In the ivory towers of academia, free thought is a virtue and authority exists to be questioned.
But at the U.S. Naval Academy in Annapolis, authority is to be revered and obeyed. For the 221 uniformed members of the teaching faculty, that's not a problem. They readily salute their commanders and heed orders.
For the 313 civilian professors, who teach everything from English literature to electrical engineering and often come from a culture that favors the free exchange of views, it can be a source of tension.
The tension comes from a series of stinging rebukes of Academy policies and the institution itself from a number of it civilian professors.
Based solely on the matter presented in the Sun, it seems as though there is enough blame to share.
Early this year, for example, he [tenured Egnlish Professor Bruce Fleming] published an essay in a Navy trade magazine criticizing the school's admissions process. Vice Adm. Rodney Rempt, the academy's superintendent, issued him a private rebuke.
And last month, Fleming was not permitted to sign copies of his latest book - which contains essays that question the academy's affirmative action policies - at the campus bookstore, a practice regularly allowed for other faculty.
Looking at this, Fleming needs to be reminded that the Academy does not handle admissions like most colleges. Save for a few exceptions, like being the child of a Congressional Medal of Honor winner, most students attend the Naval Academy, indeed West Point, the Air Force Academy, the Coast Guard Academy as well, through Congressional appointment. (here is a sample explanation of the academy appointment process) Each member of Congress and Senator gets a certain number of appointments to each academy (I think the number is five, but I am not sure). Thus, the admissions process involves people and institutions other than the Naval Academy. This admissions policy is the result of politics and tradition.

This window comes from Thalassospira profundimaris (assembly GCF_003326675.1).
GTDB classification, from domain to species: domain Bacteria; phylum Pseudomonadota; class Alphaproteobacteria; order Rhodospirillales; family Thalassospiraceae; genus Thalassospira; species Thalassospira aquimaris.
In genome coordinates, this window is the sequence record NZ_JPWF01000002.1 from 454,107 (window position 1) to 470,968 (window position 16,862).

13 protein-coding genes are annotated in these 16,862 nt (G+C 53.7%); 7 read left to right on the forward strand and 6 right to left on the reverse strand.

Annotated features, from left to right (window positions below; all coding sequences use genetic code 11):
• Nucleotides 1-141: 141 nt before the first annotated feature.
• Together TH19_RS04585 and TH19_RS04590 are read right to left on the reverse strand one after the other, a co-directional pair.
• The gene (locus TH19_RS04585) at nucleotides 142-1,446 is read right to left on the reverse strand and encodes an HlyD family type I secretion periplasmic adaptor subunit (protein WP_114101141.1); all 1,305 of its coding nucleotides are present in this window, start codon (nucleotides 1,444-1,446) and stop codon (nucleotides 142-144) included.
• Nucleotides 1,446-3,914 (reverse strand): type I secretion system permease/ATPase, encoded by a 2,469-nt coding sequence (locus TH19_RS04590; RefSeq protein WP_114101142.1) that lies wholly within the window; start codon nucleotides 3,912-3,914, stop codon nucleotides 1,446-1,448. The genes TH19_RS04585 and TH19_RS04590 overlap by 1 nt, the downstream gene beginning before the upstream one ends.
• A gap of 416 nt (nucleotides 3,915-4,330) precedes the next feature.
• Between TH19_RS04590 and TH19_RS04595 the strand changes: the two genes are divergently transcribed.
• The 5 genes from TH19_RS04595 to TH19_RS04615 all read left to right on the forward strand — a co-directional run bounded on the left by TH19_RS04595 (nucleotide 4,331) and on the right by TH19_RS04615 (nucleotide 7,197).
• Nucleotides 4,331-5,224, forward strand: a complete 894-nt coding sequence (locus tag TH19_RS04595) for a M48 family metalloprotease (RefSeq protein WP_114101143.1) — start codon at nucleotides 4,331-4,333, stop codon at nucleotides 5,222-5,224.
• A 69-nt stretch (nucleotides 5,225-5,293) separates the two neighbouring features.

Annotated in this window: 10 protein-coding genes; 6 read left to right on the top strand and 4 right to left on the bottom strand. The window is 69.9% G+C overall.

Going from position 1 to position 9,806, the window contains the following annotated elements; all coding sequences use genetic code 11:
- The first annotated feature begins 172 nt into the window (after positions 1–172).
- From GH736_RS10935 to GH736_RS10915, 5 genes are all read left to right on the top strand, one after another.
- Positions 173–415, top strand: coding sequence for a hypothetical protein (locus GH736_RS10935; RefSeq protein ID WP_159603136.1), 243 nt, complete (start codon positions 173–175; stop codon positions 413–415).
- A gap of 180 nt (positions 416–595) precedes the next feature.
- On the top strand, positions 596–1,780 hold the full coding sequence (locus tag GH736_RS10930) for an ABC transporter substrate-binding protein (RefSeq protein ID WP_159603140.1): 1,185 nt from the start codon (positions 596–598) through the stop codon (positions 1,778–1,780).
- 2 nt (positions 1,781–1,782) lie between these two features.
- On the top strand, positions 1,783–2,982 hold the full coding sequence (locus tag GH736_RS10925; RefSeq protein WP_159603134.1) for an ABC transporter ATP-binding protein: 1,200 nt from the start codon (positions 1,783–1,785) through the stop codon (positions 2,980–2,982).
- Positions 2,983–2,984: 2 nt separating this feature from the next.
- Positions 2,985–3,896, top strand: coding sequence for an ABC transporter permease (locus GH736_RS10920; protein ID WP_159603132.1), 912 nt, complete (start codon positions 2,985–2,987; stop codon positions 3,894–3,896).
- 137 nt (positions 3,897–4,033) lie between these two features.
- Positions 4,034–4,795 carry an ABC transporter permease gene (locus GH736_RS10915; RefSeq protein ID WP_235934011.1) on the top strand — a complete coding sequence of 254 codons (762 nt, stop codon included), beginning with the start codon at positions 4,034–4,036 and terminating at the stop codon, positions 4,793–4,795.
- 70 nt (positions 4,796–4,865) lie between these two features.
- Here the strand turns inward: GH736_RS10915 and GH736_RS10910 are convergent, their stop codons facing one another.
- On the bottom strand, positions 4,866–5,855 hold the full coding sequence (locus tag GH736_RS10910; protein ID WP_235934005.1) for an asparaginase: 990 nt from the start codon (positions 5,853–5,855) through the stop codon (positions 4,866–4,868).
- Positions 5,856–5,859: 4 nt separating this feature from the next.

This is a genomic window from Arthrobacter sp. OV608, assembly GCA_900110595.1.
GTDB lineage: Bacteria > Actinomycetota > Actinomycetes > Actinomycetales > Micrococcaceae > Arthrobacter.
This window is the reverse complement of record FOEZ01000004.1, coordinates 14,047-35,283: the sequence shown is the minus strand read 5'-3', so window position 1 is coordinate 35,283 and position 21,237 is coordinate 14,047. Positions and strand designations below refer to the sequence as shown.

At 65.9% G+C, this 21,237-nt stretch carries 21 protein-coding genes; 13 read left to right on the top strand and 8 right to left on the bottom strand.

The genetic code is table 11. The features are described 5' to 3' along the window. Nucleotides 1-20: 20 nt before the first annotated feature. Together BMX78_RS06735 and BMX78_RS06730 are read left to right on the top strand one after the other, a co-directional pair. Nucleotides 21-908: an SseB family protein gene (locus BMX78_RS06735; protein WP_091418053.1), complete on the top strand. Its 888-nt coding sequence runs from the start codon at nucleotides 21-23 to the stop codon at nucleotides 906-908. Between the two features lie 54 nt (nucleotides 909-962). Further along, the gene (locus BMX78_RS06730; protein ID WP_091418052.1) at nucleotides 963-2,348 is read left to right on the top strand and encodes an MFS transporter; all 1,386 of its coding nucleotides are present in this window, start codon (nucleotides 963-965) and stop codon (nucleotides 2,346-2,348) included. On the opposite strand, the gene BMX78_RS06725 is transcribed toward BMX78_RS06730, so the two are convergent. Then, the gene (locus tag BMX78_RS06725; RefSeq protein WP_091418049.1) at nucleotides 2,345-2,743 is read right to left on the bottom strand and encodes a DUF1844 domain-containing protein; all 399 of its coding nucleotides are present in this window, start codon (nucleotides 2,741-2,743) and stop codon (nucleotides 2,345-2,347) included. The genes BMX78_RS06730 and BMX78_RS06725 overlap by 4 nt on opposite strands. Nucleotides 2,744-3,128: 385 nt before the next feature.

All military officers receive a commission from the United States Congress to serve as officers in the military--indeed as officers of the United States. For decades, most military officers came from the Academies, occaisionally supplemented by the ROTCs at various colleges and universities. The purpose behind congressional appointement to the academies is a result a desire to have officers appointed who were deemed worthy by those granting the commission, i.e. Congress.
Fleming should know this. But putting that aside, the Academy made a stupid mistake for issuing a rebuke, even a private rebuke to a professor. If anything, such a move all but guarantees a controversy. Whereas, if the Academy had simply issued a counterargument to Fleming's essay, it may have sparked a real debate about admissions, which admittedly are often skewed, both racially and politically.